Trudeau’s Energy/Environment Pre-election Peril
When Parliament returns this fall, not much will have changed for the Liberal government in the House of Commons. But beyond the confines of Parliament Hill, Prime Minister Justin Trudeau and his ministers are facing an increasingly unfriendly political landscape that is likely to become even more unfriendly.
At stake are Liberals hopes for re-election next October, the future of an environment and energy strategy that on one hand appears to be contradictory but on the other appeared to be working, and the possible return of the kind of federal-provincial disputes not seen since the 1980s.
The landscape began to change just over a year ago when the relatively cozy compact on federal-provincial relations that greeted Justin Trudeau when he became prime minister in 2015 started to crack in the summer of 2017.
The first crack came not from Conservatives on the right, but from New Democrats on the Liberals’ left flank.
That happened when a new NDP government supported by three Green Party members of the legislature narrowly replaced the Liberals in British Columbia. Claiming the potential damage to the environment as its reason, the new government immediately reversed the province’s support for the twining of the Trans Mountain pipeline across B.C., carrying Alberta Oil Sands Bitumen.
That set off an interprovincial trade war with the neighbouring NDP government in Alberta, and forced the federal government to buy the pipeline and the proposed expansion from its owner, Kinder Morgan in the United States. If Ottawa had not in effect “nationalized” Trans Mountain, Kinder Morgan planned to stop funding the project, in effect killing both it and hopes to get Alberta bitumen to an ocean port.
However, the Trudeau Liberals are determined to get the Trans Mountain expansion built. A pipeline to get Alberta bitumen from the oil sands to tidewater is part of the government’s two-pronged environment-energy strategy. The other is a provincial agreement to impose a tax on carbon beginning at $20 a tonne and rising to $50 by 2022. If provinces did not want to directly tax carbon emissions they can instead adopt a “cap and trade” system to restrict the growth of greenhouse gasses, which Ontario and Quebec already had.
Until the B.C. election there was widespread buy-in from provincial governments to both aspects of the Liberal environment/energy strategy. Only the Saskatchewan Party conservative government in that province refused to sign onto the carbon plan. Instead it has taken the federal government to court to oppose Ottawa’s plan to put a federal tax on carbon emissions in any province that does not act on its own, even though the revenue from the federal tax will go to the province.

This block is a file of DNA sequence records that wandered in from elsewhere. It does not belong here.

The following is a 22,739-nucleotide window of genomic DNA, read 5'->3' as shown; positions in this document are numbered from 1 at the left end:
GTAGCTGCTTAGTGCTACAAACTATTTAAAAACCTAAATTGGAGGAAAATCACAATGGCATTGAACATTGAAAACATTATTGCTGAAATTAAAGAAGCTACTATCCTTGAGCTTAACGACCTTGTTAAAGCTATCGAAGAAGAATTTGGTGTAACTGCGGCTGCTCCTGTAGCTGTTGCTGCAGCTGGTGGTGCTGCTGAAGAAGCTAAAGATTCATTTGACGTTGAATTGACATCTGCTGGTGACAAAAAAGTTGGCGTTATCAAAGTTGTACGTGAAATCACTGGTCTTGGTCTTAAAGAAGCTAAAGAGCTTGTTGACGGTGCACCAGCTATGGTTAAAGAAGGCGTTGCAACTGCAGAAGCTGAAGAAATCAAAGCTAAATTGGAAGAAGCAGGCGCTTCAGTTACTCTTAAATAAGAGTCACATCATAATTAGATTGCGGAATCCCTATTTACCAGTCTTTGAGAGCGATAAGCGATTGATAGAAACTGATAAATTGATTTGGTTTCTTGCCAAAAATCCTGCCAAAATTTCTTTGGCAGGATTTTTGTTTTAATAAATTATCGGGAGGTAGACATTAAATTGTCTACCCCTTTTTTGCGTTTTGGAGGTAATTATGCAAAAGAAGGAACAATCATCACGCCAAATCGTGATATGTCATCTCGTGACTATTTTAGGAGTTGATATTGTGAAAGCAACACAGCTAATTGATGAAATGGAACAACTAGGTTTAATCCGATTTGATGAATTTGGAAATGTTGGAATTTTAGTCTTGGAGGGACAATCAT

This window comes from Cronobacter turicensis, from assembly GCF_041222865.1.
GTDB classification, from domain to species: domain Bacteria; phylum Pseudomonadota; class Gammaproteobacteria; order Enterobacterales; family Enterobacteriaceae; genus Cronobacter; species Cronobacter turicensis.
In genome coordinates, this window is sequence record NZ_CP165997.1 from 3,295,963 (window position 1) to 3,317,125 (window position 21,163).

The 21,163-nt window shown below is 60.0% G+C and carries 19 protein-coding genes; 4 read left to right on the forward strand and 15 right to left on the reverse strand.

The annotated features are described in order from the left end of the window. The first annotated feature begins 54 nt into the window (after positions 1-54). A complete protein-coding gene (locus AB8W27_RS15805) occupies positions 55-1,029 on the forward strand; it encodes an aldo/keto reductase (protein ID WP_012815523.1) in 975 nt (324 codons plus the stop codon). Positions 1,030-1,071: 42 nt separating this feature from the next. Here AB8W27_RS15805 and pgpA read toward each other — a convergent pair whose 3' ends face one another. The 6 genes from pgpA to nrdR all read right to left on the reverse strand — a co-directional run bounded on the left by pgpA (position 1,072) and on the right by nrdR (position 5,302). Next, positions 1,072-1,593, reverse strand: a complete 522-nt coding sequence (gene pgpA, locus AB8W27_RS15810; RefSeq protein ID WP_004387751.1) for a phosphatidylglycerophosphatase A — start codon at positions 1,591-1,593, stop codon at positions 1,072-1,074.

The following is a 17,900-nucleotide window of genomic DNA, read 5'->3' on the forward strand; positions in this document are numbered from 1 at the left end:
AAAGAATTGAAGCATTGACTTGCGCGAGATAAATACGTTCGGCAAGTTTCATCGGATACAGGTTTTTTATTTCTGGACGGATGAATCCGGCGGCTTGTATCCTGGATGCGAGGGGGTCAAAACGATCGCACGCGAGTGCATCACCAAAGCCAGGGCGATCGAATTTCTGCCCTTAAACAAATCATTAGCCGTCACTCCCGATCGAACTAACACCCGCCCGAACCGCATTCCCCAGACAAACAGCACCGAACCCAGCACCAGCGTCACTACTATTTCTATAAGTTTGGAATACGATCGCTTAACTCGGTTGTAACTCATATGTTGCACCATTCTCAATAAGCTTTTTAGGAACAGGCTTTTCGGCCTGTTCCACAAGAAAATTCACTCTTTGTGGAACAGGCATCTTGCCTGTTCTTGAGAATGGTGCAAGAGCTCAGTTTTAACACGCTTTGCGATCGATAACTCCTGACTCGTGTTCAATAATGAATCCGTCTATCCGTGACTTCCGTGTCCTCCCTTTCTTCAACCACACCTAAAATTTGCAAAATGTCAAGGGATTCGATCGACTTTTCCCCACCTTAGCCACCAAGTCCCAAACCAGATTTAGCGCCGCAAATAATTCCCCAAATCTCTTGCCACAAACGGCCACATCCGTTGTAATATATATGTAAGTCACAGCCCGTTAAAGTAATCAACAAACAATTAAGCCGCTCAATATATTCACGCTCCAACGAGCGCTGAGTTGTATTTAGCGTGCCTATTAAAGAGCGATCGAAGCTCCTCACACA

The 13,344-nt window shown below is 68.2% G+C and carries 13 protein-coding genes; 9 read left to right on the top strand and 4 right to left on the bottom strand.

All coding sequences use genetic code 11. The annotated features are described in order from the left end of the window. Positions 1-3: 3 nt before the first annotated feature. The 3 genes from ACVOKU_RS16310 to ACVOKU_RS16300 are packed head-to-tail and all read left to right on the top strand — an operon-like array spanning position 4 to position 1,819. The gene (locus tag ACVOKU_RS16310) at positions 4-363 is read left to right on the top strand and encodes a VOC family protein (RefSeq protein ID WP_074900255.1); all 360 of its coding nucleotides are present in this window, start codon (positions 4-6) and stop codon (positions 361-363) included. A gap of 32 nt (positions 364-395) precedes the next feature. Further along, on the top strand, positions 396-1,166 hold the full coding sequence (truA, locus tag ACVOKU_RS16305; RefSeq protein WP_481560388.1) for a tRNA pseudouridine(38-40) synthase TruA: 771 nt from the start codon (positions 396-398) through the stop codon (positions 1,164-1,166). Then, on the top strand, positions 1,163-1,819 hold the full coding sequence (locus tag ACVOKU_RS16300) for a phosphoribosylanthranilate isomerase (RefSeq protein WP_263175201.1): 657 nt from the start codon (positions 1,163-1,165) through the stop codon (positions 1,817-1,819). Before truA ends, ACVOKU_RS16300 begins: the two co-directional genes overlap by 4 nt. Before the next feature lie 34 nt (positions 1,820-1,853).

With Trudeau’s energy/environment strategy under attack from both an environmentalist government in B.C. on the left and an anti-tax government in Saskatchewan on the right, the anti-carbon taxers received reinforcements, with still more likely to come.
When Doug Ford became the Conservative premier of Ontario in June, one of the first things he did was scrap the province’s cap-and- trade regime. And he is now spending $30 million to launch a court challenge to the federal government similar to Saskatchewan’s.
What’s more, the provincial opposition to a carbon tax is almost certain to increase next May, when Albertans go to the polls. The public opinion polls show that the United Conservative Party under former federal Conservative cabinet minister Jason Kenney is almost certain to replace NDP Premier Rachel Notley, a carbon tax supporter. Kenney will lead a traditional right wing Alberta government, and join the anti-carbon tax emissions-control fight with Ontario and Saskatchewan.
By the time of the next federal election on October 21, 2019, the battle lines will be clearly drawn around the Trans Mountain pipeline and carbon taxes. The unknown question at the moment is whether there will be more public resistance to a tax designed to improve the environment or a pipeline with the potential to harm it.
If it is the tax, will Conservative leader Andrew Scheer be able to benefit? If it is the pipeline, could that help Jagmeet Singh and the NDP?
Liberals like to say that when they are attacked by the parties to both the right and the left of them they must be doing something right. Often, there is some truth in that. But there is also the possibility of being squeezed in the middle, something that won’t be lost on Liberal strategists.
In 2019 there will certainly be other issues in the federal election. But how the environment-energy one plays out will be one of the keys to determining the winner.
Don Newman is Senior Counsel at Navigator Limited and Ensight Canada, a lifetime member of the Canadian Parliamentary Press Gallery.